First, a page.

As Racing UK reported at the end of the 2015 season, quoting Henderson:

“He is not what he was two years ago but we are creeping up there,” Henderson added. “They are two very good performances so far this year. He has done a lot of slow work, rather than fast work. It has been different. We put in a new deep sand canter and he did a lot of work in there. He does not do a lot of galloping.”

Despite one reported pre-Cheltenham work where The Sprinter looked spectacular, Henderson remained cautiously optimistic about his ten year-old champion:

March 16, 2016: the field was set for the Cheltenham Queen Mother Chase. The Sprinter was one of three ten year-olds entered, the others being Sire de Grugy and Felix Yonger. All the others were eight year-olds, including impressive jumpers like Dodging Bullets, Somersby and Un de Sceaux. Nor did The Sprinter go off as the favourite, although he clearly was THE ONE that people were there to see. Could their fallen hero triumph, joining the only horse to ever stage such a comeback: the great Moscow Flyer, who had won the Queen Mother Chase at Cheltenham in 2005 as a ten year-old?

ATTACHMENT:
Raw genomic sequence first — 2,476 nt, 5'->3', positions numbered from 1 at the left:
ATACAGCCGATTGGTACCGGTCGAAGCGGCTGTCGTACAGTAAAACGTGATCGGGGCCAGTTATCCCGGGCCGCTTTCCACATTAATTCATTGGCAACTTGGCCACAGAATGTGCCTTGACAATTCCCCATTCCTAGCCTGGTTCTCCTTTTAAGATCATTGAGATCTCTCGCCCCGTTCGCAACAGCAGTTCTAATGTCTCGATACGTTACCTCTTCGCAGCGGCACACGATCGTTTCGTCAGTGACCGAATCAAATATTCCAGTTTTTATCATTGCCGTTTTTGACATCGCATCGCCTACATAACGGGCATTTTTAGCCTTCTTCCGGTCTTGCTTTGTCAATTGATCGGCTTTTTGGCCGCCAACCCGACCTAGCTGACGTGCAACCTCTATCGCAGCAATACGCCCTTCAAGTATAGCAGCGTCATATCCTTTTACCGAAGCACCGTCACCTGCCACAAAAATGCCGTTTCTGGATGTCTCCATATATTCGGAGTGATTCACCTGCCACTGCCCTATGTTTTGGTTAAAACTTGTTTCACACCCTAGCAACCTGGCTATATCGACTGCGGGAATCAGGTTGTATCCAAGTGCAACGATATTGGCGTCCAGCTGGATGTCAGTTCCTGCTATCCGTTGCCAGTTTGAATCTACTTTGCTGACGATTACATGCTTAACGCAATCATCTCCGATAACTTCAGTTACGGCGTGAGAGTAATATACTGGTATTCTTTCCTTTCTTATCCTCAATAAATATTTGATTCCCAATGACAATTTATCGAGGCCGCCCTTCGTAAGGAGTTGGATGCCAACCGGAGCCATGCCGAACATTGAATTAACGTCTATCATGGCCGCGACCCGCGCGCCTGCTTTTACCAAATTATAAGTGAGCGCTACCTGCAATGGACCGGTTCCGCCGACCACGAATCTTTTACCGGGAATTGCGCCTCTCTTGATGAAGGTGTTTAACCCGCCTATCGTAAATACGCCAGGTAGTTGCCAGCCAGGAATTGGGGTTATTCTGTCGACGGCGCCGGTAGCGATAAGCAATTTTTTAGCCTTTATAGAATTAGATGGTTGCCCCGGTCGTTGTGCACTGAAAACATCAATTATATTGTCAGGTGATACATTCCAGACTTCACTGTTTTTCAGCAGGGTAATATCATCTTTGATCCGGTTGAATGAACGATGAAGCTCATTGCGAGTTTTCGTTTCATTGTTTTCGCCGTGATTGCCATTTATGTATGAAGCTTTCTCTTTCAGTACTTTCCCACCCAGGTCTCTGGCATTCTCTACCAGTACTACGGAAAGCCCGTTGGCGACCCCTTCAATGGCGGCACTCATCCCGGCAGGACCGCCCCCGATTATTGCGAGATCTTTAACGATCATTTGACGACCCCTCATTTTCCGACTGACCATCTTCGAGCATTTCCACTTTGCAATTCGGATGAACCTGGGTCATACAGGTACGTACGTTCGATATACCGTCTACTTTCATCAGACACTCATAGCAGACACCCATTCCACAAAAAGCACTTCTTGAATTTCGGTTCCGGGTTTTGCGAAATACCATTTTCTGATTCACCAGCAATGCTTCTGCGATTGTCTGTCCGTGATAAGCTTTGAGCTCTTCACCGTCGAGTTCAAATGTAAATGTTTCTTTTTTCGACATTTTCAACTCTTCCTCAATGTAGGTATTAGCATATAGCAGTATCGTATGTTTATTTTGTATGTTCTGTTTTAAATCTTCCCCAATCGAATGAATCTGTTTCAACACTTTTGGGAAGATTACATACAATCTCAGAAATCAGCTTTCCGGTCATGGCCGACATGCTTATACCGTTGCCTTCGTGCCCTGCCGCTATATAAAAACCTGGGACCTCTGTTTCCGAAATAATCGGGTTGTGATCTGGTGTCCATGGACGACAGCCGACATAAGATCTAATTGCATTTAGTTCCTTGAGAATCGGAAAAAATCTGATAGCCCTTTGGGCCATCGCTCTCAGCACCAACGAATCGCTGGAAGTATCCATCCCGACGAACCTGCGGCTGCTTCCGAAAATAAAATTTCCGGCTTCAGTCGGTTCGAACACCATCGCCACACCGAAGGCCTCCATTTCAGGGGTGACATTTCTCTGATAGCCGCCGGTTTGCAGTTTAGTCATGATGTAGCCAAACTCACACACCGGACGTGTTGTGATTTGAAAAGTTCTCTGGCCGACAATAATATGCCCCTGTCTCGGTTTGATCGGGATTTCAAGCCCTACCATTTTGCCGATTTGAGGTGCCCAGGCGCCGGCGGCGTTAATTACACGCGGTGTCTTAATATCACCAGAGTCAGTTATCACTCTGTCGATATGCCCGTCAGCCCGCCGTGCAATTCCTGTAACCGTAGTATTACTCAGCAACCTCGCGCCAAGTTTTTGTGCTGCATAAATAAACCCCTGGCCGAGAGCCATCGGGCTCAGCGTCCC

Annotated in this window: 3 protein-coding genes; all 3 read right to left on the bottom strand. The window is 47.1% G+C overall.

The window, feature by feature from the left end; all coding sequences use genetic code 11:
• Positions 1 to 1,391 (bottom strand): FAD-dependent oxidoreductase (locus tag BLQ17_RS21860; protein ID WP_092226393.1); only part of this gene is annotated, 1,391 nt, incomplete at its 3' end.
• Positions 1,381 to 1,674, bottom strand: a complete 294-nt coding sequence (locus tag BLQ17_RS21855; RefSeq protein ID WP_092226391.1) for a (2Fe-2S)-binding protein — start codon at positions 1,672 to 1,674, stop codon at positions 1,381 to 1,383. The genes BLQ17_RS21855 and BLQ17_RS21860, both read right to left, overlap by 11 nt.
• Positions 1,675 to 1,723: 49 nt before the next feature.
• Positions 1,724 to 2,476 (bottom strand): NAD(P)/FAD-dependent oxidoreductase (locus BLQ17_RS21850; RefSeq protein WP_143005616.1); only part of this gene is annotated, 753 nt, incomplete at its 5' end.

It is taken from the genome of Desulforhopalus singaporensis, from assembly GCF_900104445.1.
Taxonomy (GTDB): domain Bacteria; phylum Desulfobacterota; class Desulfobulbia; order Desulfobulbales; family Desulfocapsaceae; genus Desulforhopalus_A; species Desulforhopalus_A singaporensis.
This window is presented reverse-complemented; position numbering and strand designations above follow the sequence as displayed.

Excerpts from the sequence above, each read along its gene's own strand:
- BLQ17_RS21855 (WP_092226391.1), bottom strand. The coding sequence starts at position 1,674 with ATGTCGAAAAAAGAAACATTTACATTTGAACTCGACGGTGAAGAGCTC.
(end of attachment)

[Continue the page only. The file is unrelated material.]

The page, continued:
The place went potty. The stands shuddered and shook. Trainer and jockey cried. Twitter exploded with cries of joy. Trainers like the eminent Willie Mullins showered praise on Henderson and Team Sprinter. Horses just don’t do what Sprinter Sacre had just done and everyone knew it.

The Kiss: Nico and SPRINTER SACRE in the winner's enclosure, Cheltenham 2016.

The Kiss: Nico and SPRINTER SACRE in the winner’s enclosure, Cheltenham 2016.

So thank you, Mr. and Mrs. Mould, Nicky Henderson, Nico de Boinville, Sarwah Mohammed, Hannah Maria Ryan, Barry Geraghty and the staff at Seven Barrows for taking us to Dreamworld on the back of your fabulous, fabulous horse:

 

 

BONUS FEATURE

For a look at Sprinter Sacre’s career from 2011-2013, including videos:

https://thevaulthorseracing.wordpress.com/2013/02/25/hes-better-than-frankel-sprinter-sacre/